Talk by Jamila Adeli, Internationales Künstlerhaus Büchsenhausen, Innsbruck, Austria, May 2015
Photo credit: Jamila Adeli, Installation shot at Pepper House, Kochi-Muziris Biennale, India
The contemporary art world appears to be quite a utopian – as in ideal – place: no more nation-state borders, no more identity issues, and no more language problems. Artists, curators, artworks, texts and audiences seem to flow with ease through different cultural fields. And the ongoing expansion of biennials and art fairs give the impression of a truly global map of contemporary art.
When critically thinking about these global flows and how they compose a global map of art, we unquestionably need to look a considerable bit deeper. The contemporary art world is not a product of flat trajectories of globalization – as it is often alto hastily assumed. It is a complex social space, which is in the process of becoming translocal. At the example of the practice of contemporary curating, I aim to “ground” these global flows and to identify how they encounter in order to make sense of what “being translocal” could mean for the contemporary art world.
My presentation introduces and combines two types of interfaces, which are linked through their most distinguished characteristic: a practice that constructs meaning at specific locations where global flows of the contemporary art worlds intersect.
Curating produces meaning through the accompanied production, selection and juxtaposition of artworks or artistic movements in order to demonstrate specific moments or phenomena in time. It also developed into a practical and academic tool to analyze historical and contemporary artistic practice, to create order and new perspectives within the aesthetic matters.
Photo credit: Jamila Adeli, advertisement of Kochi-Muziris Biennale in Creative Brands Magazine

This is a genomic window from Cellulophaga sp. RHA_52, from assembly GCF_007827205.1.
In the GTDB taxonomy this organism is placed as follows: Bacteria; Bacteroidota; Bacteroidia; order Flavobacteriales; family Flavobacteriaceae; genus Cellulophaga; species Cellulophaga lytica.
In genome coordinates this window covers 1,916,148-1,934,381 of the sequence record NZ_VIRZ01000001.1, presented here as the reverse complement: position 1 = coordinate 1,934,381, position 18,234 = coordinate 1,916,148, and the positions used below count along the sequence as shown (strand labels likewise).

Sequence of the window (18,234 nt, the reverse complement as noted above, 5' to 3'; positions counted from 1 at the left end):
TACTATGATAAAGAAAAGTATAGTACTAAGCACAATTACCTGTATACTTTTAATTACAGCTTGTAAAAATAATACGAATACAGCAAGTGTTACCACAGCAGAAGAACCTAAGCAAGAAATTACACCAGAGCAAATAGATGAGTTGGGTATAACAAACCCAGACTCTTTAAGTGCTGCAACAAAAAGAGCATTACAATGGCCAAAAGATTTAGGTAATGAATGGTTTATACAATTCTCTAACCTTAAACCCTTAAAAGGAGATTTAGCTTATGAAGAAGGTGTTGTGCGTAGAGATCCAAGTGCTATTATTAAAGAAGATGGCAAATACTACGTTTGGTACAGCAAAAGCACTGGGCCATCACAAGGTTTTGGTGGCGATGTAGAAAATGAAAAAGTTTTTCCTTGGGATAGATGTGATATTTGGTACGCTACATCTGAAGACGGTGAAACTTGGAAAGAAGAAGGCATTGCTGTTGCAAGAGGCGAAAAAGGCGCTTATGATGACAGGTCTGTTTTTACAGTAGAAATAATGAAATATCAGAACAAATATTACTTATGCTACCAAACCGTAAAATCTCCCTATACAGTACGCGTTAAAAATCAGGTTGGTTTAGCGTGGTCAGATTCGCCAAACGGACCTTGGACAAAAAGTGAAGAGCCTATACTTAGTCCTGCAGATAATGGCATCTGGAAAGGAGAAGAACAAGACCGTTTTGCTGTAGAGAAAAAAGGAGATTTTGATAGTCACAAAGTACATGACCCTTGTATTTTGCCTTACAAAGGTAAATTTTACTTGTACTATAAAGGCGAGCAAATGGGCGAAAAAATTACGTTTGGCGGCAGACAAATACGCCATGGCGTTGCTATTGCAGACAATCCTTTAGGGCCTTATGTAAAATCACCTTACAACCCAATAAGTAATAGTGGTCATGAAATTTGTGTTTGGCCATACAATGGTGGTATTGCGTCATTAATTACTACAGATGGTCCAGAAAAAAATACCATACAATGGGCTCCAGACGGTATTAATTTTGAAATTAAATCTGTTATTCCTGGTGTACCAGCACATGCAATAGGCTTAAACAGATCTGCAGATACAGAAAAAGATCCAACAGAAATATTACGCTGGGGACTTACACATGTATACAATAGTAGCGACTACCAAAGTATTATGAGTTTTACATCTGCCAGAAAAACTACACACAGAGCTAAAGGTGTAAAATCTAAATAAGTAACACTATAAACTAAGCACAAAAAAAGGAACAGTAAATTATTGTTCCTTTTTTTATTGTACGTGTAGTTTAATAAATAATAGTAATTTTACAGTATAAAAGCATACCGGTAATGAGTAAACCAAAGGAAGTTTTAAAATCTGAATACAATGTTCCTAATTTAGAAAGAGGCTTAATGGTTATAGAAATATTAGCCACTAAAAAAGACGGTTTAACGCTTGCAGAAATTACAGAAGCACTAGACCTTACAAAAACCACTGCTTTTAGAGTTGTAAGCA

Biennials, on the other hand, are large-scale exhibitions, which are held to visualize and discuss the present state of contemporary fine art. Since Biennials are hosted in a city that had encounters with global flows, they are a true interface: contact zones of „local“ and „global“, of „center“ and „semi-periphery“, of institutional art theory concepts and day to day cultural life. They are not only interfaces of global art flows but also form hubs within a network of cultural urban centers. A Biennial certainly places a city, region or nation on the global map of art (Charlotte Bydler), and they are important meeting points for local and international artists, curators, critics and audiences.
The presentation exemplifies its main arguments at India’s recent Kochi-Muziris Biennale. Inaugurated only in 2012 by the Government of Kerala and the two artists, Bose Krichnamachari and Riyas Komu, the Kochi-Muziris Biennale is already being considered as the new Biennial format of the 21st century – not only from the specific local viewpoint of India: both editions were perceived as a truly translocal experience of contemporary culture, and hence an experience that highlights not only decisive localization processes but also how such processes connect to global flows of knowledge and aesthetics.